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Threat Summaries

 

Q4 2009 Threat Summary

 

2009's Worm of the Year: Conficker

Major security developments in 2009 included Conficker, the most pervasive networking worm in years.

Conficker spread fast in computers using the Windows XP operating system which had not been patched with a late 2008 Microsoft update. Infection rates peaked at more than 12 million computers worldwide, causing major problems for companies, hospitals, airports and other public institutions around the world.

Unlike many previous worms that were released in the wild for personal fame, Conficker was designed to call home and create a botnet of infected computers — a potentially profitable commodity for the authors of the worm. The Conficker Working Group, composed of several anti-virus companies including F-Secure, prevented the worm from reporting home and establishing a powerful botnet. Nevertheless, millions of computers still remain infected with Conficker at the end of 2009. It is still a mystery who wrote the Conficker worm.

 

Windows 7

This year saw the launch of the Windows 7 operating system as a replacement for Windows Vista and Windows XP, which were both affected by major security concerns. Windows 7 shows promise as a leaner, more secure operating system, and also has an improved user security experience compared to Vista.

The focus on a better user experience and improved security is also one of the important trends in 2009, coinciding with the emergence of Netbooks.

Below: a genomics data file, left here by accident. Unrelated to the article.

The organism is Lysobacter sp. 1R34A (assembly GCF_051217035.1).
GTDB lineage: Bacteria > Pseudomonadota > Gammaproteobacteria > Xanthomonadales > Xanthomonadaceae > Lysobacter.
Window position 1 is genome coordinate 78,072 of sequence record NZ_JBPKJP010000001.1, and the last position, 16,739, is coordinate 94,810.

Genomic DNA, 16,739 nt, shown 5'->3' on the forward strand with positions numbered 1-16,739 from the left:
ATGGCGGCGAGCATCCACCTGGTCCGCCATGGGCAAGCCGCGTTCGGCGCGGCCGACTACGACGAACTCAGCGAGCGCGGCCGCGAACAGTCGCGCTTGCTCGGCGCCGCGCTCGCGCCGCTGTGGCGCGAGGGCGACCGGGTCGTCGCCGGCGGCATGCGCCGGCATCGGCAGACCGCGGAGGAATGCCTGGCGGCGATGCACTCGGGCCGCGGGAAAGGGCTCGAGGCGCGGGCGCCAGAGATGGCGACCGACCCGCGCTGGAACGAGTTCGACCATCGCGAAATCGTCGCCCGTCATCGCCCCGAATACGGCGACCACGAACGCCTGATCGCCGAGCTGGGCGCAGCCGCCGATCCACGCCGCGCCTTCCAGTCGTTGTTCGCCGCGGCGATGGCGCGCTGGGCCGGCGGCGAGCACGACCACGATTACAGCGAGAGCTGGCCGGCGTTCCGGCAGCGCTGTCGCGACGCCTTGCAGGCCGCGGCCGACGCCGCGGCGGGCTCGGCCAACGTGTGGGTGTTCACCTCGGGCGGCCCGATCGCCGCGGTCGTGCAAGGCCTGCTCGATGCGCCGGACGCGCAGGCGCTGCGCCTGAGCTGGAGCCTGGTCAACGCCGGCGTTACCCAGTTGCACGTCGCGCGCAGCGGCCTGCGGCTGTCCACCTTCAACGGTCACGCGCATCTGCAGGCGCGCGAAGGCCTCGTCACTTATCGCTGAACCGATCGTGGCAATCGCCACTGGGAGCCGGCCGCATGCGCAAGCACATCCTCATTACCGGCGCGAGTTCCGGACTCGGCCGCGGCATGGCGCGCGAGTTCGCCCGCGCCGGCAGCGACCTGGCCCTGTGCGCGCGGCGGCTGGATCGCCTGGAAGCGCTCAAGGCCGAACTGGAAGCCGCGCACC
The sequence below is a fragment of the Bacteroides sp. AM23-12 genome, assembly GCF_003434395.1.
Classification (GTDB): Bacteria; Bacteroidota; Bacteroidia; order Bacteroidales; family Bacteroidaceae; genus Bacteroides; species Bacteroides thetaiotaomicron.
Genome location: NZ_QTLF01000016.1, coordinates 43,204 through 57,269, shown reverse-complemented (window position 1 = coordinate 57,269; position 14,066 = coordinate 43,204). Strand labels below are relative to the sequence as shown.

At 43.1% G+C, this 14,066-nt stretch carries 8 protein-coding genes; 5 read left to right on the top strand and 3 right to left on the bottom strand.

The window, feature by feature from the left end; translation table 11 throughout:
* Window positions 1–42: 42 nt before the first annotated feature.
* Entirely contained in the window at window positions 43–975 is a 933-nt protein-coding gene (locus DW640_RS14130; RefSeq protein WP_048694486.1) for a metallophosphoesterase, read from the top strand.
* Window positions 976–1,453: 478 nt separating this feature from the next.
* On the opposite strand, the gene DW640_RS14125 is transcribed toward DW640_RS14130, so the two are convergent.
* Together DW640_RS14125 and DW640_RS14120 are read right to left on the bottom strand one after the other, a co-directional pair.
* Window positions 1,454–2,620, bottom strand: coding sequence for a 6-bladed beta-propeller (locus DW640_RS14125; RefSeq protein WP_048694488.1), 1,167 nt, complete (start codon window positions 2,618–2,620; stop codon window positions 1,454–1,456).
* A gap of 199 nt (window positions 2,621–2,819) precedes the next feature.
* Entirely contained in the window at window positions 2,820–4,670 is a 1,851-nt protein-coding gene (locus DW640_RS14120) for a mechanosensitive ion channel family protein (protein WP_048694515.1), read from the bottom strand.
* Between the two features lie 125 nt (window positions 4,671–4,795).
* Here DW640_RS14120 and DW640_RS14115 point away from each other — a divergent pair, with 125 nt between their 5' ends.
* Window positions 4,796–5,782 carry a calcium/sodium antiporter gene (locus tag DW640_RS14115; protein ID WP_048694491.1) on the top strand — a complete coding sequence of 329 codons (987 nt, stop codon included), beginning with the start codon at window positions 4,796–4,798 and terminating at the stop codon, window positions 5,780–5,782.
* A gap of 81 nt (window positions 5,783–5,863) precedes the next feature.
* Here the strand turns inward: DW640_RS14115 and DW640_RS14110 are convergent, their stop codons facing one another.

Social Networking


Facebook, MySpace, Linked-In, Twitter — social networking sites have been all the rage in 2009.

On December 1st, Facebook announced that it has 350 million user accounts.

Social Networks have also become a major target for online criminals who are misusing the high level of trust involved in communities of friends and contacts to carry out phishing attacks and spread links to malicious websites. Compromised social networking accounts provide the ideal cover for online criminals to develop new money-making activities. People are much more likely to click on a link that seems to be coming from a trusted friend or relative, than an attachment or a link in an e-mail from someone they don’t know.

Sites such as Facebook are now working to implement greater privacy controls and are attempting to simplify the user experience in an attempt to limit mis-use of trust.

 

Mobile Security

Curse – The "Curse of Silence" exploit against several current versions of Symbian S60 phones was demonstrated at the end of December, 2008. The exploit was very easy to utilize and a video demonstrating how to perform it was quickly distributed on the Web. The resulting effect of the exploit jams the victim's SMS messaging.

Many network operators reacted quickly and started filtering their SMS traffic so as to prohibit the exploit message. Nokia later released a free recovery utility called "SMS Cleaner". The exploit was, at best, a potential nuisance with little profit motive, and has not been widely reported to have been used.